Ross Taylor is yet to experience a test win at New Zealand's most famous cricket venue.

"It is one of my favourite grounds to play test cricket on," the New Zealand captain said of the Basin Reserve yesterday. "It wouldn't be a bad start over the next five days."

Too right it wouldn't, but whether he gets it, as New Zealand strive for a series-levelling win in the third test against South Africa, is another matter.

Taylor can reflect on considerable personal success on the ground, if not the three figures he's chasing to help press towards victory in the days ahead.


Taylor averages 59 at the Basin over his five tests - three losses, two draws - and knows several players need to stand tall if the season is to end on a high.

"In T20 and one-day internationals, individuals can step up and win you a game.

"In test cricket individuals do go a long way but three or four guys need to step up. Three or four very good performances will put us in the game."

New Zealand have had their moments in the first two tests, but been unable to sustain it. South Africa are formidable, with top class operators across the board.

They also have the momentum. Their mission is clear.

"I would like to see us keep that curve going up," said captain Graeme Smith.

"Obviously we've played extremely well on this tour in all formats, and would like to round that off with a comprehensive performance. Hopefully we can get on the plane with a big smile on our face."

The ground staff at the Basin Reserve have had their hands full with unsettled weather in the days leading up to this morning.

The pitch has a strong green tinge, but is hard and should have decent bounce - none of which will have the South Africans fretting.

Taylor shied away from any notion of "going for broke", risking defeat in the headlong pursuit of victory.

"No, we've still got to stick to the basics," he said.

"Whatever we do first, we've got to do well in the first session. We know we're not far away from competing with this side. We've been on top in a few situations and just haven't been able to ram it home."

New Zealand have shown themselves vulnerable to a rapid batting tumble. There was one in each innings of the nine-wicket loss in Hamilton last week.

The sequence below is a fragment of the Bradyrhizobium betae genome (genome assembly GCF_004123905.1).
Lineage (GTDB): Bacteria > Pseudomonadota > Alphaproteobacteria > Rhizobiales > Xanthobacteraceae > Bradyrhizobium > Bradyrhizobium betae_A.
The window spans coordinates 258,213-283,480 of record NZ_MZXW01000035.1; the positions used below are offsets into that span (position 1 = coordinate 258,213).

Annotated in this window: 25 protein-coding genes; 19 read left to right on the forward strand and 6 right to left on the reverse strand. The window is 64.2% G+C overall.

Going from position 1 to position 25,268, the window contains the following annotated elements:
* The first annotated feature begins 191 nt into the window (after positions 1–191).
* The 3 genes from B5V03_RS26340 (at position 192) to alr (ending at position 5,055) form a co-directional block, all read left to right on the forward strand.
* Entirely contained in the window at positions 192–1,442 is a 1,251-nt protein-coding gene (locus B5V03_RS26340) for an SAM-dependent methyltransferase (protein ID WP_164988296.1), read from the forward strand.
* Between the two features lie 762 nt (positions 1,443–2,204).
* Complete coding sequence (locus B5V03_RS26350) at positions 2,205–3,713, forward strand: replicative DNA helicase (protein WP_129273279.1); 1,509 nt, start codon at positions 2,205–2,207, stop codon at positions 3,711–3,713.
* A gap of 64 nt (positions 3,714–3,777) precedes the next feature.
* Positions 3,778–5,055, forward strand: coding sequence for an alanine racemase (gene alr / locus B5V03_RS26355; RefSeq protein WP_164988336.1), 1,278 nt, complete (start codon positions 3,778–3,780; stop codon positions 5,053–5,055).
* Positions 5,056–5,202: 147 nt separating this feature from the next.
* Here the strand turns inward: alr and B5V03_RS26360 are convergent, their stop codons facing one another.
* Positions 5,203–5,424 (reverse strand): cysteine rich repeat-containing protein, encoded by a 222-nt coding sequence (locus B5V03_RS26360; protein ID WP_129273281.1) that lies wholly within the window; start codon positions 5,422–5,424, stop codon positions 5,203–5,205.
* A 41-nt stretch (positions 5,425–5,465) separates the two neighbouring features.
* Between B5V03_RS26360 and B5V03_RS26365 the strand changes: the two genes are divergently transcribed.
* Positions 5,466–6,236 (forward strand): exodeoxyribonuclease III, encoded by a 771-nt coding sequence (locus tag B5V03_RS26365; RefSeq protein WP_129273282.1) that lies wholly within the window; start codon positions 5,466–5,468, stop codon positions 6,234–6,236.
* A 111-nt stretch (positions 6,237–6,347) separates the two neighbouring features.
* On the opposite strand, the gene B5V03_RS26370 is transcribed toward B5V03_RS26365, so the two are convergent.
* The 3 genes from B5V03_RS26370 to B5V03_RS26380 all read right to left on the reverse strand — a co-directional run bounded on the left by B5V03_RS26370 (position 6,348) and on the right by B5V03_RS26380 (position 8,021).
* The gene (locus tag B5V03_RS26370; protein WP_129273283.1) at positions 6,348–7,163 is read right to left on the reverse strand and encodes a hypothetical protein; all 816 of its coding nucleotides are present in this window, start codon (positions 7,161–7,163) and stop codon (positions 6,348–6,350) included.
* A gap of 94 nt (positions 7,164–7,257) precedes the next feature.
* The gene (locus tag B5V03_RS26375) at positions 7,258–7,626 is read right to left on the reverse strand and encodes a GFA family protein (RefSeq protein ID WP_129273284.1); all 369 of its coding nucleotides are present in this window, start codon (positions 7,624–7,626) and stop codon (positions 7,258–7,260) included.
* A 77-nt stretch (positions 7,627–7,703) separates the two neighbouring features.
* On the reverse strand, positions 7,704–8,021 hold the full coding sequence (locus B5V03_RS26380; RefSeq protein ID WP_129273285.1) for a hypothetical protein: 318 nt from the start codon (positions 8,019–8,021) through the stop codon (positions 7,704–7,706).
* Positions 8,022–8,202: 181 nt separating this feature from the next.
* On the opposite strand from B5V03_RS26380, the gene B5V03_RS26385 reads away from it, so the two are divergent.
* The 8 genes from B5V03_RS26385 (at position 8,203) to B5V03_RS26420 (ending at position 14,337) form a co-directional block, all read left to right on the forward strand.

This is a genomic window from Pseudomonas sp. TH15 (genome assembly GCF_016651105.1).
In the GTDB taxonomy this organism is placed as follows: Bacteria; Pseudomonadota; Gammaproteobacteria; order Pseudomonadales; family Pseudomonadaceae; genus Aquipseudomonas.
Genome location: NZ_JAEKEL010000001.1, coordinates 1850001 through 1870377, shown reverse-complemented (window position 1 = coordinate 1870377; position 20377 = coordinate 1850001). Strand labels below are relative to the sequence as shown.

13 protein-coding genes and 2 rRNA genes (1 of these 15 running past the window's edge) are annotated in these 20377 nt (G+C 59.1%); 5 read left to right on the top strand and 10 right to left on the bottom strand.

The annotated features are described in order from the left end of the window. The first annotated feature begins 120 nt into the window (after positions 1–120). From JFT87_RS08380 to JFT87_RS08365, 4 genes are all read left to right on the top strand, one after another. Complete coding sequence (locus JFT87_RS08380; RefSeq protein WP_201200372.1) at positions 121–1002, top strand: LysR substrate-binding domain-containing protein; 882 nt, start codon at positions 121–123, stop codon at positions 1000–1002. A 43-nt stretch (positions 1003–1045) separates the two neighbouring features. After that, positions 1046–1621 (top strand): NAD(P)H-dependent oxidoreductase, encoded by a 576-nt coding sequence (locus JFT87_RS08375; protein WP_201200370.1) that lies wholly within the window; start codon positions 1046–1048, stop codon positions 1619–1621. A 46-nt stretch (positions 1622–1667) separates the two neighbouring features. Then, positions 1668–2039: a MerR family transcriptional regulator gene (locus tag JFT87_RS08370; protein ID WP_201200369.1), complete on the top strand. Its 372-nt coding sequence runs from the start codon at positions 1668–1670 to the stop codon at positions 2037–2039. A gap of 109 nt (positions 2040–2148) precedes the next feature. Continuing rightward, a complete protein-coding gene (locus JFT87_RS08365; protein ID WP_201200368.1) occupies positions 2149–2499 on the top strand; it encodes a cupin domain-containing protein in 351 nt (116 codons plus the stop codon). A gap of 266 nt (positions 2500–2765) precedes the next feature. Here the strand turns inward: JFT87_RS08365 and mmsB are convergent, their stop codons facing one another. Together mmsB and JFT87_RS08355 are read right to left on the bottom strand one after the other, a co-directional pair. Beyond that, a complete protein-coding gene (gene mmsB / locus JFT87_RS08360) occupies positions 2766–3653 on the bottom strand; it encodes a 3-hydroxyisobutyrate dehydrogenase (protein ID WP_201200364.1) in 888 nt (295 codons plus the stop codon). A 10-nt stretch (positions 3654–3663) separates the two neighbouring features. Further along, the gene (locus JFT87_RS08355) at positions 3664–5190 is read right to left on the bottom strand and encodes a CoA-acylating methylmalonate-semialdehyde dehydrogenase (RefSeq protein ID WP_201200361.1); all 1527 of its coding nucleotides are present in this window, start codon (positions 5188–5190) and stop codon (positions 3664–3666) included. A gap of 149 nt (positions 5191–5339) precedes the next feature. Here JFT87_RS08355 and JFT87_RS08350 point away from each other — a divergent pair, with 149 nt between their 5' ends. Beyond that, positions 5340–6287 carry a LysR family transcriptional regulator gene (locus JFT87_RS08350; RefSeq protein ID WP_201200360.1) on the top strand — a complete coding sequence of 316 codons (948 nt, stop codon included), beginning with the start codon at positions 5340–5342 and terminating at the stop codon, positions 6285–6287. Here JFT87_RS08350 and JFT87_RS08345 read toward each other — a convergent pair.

So there will be six specialist batsmen in the side today, with Daniel Flynn and Dean Brownlie confirmed in the XI last night, Andrew Ellis and Tarun Nethula left out and Trent Boult almost certain to be 12th man.

Three seamers will do the job assigned to four in the last four tests, the bowling options reduced to bolster the batting depth. Smith all but confirmed an unchanged South African XI yesterday, and Taylor had a message to his batsmen.

"We've got confidence in you. Play your natural game," he said.

"We know we're not far away from competing with this side. We've just got to execute our plans."

The last time he batted on the Basin Reserve, Smith hit an unbeaten 125 as the South Africans won by six wickets eight years ago.

They have won four of their five tests on the ground.

With weather expected to trim available playing time, New Zealand's hands are full to have themselves, not Smith and co, smiling at the end of the match.

Basin Reserve, 10.30am today

New Zealand: (from) Ross Taylor (c), Martin Guptill, Daniel Flynn, Brendon McCullum, Kane Williamson, Dean Brownlie, Dan Vettori, Kruger van Wyk, Andrew Ellis, Doug Bracewell, Tarun Nethula, Trent Boult, Mark Gillespie, Chris Martin.

South Africa: Graeme Smith , Alviro Petersen, Hashim Amla, Jacques Kallis, AB de Villiers, Jacques Rudolph, Mark Boucher, Vernon Philander, Dale Steyn, Morne Morkel, Imran Tahir.

Umpires: Aleem Dar, Richard Kettleborough